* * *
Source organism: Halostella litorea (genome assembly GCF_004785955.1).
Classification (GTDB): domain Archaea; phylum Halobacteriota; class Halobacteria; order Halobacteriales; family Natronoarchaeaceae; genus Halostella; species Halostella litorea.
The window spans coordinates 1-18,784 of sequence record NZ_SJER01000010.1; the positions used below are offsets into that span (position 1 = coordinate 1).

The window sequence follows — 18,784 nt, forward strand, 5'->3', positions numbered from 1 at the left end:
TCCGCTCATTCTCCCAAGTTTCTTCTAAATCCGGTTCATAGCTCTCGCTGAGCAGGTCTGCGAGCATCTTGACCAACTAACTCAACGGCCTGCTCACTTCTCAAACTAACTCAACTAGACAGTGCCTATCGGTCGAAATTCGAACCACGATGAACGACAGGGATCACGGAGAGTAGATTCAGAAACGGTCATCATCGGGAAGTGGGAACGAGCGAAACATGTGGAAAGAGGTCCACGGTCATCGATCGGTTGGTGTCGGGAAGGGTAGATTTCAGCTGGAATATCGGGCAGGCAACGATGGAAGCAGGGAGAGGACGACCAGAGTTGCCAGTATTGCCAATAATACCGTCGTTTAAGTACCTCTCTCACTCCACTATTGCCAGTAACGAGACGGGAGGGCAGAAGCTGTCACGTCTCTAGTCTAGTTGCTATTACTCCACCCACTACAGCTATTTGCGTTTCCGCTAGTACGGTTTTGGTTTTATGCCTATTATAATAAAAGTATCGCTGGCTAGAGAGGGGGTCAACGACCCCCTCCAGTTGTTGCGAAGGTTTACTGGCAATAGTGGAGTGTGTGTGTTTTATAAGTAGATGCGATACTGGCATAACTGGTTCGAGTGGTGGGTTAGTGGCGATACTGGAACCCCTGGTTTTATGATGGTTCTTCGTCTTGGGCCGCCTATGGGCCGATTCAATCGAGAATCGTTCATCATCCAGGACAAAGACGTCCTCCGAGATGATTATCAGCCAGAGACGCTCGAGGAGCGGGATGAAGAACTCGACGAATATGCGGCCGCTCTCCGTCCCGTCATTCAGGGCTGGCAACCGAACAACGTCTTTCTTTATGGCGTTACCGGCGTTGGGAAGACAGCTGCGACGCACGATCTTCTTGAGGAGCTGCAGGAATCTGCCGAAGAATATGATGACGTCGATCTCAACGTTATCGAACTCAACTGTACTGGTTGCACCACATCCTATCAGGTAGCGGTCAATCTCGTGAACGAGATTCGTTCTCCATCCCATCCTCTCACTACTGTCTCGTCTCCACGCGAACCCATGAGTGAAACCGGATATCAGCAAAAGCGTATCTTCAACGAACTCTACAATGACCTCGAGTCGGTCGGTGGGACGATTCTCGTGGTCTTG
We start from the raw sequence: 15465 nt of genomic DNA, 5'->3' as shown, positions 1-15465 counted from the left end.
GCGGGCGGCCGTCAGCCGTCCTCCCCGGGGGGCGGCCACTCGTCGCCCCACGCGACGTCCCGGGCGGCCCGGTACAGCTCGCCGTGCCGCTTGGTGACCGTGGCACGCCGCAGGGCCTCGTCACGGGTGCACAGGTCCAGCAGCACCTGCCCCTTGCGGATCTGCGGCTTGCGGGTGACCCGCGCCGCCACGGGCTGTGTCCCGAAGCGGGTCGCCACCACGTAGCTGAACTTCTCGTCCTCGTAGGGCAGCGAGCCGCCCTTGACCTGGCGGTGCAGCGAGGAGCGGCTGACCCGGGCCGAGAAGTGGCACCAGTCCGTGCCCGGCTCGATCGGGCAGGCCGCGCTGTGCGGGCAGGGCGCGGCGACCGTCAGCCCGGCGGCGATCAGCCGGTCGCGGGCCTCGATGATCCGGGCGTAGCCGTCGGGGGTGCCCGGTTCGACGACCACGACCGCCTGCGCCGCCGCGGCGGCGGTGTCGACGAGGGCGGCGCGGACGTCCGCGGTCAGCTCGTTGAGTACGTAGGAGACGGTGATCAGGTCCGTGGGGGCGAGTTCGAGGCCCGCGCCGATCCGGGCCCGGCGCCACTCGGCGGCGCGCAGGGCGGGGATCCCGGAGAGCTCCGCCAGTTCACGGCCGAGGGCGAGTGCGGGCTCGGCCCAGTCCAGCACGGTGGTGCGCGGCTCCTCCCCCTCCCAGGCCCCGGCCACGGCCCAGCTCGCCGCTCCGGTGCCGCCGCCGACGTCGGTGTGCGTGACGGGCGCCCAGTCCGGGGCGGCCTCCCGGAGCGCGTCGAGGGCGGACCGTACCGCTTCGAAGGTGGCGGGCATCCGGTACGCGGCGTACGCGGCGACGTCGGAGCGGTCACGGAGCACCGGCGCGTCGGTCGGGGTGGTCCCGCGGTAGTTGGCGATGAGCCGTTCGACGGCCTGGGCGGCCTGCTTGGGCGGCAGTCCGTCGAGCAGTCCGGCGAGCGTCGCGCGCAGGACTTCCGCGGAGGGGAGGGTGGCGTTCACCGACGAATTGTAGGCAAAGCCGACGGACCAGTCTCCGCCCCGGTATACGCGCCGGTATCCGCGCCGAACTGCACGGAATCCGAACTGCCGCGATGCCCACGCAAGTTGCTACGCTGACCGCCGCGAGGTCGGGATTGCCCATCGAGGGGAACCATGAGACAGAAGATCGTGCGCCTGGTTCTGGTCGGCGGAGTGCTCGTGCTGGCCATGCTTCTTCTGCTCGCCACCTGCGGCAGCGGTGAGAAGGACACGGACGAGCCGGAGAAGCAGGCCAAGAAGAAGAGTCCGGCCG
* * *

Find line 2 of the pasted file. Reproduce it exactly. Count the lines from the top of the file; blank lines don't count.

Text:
Classification (GTDB): domain Archaea; phylum Halobacteriota; class Halobacteria; order Halobacteriales; family Natronoarchaeaceae; genus Halostella; species Halostella litorea.